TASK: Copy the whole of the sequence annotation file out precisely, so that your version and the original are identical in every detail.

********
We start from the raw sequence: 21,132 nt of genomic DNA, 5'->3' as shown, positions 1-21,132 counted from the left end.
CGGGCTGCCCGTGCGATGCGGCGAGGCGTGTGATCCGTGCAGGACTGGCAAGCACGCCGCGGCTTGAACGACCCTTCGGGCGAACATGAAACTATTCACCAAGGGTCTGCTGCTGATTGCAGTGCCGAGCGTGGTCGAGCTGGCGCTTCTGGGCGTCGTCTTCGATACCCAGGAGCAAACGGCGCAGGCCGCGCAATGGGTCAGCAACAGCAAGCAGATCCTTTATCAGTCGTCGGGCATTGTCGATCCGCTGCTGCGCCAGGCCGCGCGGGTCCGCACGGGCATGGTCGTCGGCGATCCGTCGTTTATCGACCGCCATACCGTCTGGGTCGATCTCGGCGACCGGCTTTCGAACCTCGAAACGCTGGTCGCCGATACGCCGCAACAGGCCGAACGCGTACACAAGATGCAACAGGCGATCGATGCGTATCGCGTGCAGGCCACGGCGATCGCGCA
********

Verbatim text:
We start from the raw sequence: 21,132 nt of genomic DNA, 5'->3' as shown, positions 1-21,132 counted from the left end.
CGGGCTGCCCGTGCGATGCGGCGAGGCGTGTGATCCGTGCAGGACTGGCAAGCACGCCGCGGCTTGAACGACCCTTCGGGCGAACATGAAACTATTCACCAAGGGTCTGCTGCTGATTGCAGTGCCGAGCGTGGTCGAGCTGGCGCTTCTGGGCGTCGTCTTCGATACCCAGGAGCAAACGGCGCAGGCCGCGCAATGGGTCAGCAACAGCAAGCAGATCCTTTATCAGTCGTCGGGCATTGTCGATCCGCTGCTGCGCCAGGCCGCGCGGGTCCGCACGGGCATGGTCGTCGGCGATCCGTCGTTTATCGACCGCCATACCGTCTGGGTCGATCTCGGCGACCGGCTTTCGAACCTCGAAACGCTGGTCGCCGATACGCCGCAACAGGCCGAACGCGTACACAAGATGCAACAGGCGATCGATGCGTATCGCGTGCAGGCCACGGCGATCGCGCA